stimulative music

stimulating music

Music therapy
Assertive or buoyant music used in music therapy, which may stimulate the rest of the body to join the rhythm by evoking hand clapping, dancing and other reactions. Stimulating music may have major changes in pitch, dynamics or rhythm, which usually is similar to that of an “alert” heart—i.e., 70–90 beats/minute; styles regarded as stimulative include Big Band, Dixie-land, Gospel, and others.
Segen's Medical Dictionary. © 2012 Farlex, Inc. All rights reserved.

stimulative music

Music therapy Assertive or buoyant music that may prompt the body into joining the rhythm, evoking hand clapping, dancing, etc. Cf Sedative music.
McGraw-Hill Concise Dictionary of Modern Medicine. © 2002 by The McGraw-Hill Companies, Inc.
References in periodicals archive ?
Research has broadly supported the assumption that stimulative music increases psychomotor arousal, while soft or sedative music decreases arousal and facilitates relaxation.
"As well as using stimulative music during training, many athletes are discovering the recuperative benefits of calming music following a tough workout," he said.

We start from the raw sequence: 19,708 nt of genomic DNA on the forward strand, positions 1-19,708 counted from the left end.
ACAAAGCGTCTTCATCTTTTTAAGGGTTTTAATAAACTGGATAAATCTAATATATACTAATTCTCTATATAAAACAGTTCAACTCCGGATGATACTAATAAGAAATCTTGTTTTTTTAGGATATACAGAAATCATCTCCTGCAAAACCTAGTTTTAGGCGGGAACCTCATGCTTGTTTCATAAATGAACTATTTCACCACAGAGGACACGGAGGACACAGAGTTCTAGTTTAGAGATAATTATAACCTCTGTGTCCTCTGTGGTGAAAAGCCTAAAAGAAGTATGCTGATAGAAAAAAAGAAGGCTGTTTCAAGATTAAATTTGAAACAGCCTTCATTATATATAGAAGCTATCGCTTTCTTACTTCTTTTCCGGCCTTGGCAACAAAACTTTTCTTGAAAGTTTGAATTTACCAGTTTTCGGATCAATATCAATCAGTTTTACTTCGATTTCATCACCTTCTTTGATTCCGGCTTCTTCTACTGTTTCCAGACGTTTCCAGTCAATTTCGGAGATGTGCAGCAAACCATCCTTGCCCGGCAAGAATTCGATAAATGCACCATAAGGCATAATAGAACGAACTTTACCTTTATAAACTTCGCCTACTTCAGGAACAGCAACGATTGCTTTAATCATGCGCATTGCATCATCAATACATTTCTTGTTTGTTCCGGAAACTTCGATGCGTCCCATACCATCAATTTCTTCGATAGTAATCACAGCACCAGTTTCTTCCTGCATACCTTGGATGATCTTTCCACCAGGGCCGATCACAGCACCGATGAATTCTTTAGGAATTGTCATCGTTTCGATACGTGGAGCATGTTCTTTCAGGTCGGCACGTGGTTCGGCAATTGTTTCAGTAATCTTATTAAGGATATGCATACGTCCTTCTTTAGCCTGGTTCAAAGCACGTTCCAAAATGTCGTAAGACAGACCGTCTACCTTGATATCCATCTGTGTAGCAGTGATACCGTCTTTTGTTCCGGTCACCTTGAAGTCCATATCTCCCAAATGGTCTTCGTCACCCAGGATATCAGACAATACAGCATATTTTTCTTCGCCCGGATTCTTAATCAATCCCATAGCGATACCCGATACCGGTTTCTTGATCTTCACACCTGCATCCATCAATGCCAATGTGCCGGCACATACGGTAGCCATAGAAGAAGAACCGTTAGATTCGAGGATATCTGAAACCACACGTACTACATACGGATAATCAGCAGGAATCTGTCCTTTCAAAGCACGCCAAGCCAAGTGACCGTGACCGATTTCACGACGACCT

Gaston (1951) identified the qualities of both types of music and described how they affected the listener: stimulative music exhibited an unrestrained quality, and contained brief, staccato melodies, a clear underlying beat and percussive rhythms that encouraged physical activity.
The PFSM allowed the rater to accurately assessed 100% of the sedative music and 84% of the stimulative music.
The Yates's Continuity Correction indicated that the PFSM distinguished between sedative and stimulative music and confirmed the tool's intrinsic validity.
In the study of Pearce (1981 as cited by Kravitz 2004) a comparison was made on the influence of stimulative music, sedative music, and silence (no music) on measured grip strength of subjects which consisted of 33 male and 16 female undergraduate students randomly assigned to the order of the three types of stimulation (stimulative, sedative, and silence).
The basic task accomplished in this study was to determine the effects of classical or soft and fast or stimulative music on the duration of the second stage of labor among primigravida or women in their first pregnancy at Cebu City Medical Center.
However, the same observation was noted in the study that there was no difference noted between stimulative music group and the silent group.
after subjects listened to stimulative music compared to no music and
The results were in the expected direction; grip strength following the stimulative music was significantly higher than in the other two conditions.
Nevertheless I found that there were many common structures (factors) in sedative and in stimulative music, predictable as well as unpredictable.
For example, Schwartz et al (1990) reported no significant differences in endurance time during a cycle ergometer task at 75% VO2 max between stimulative music and control conditions.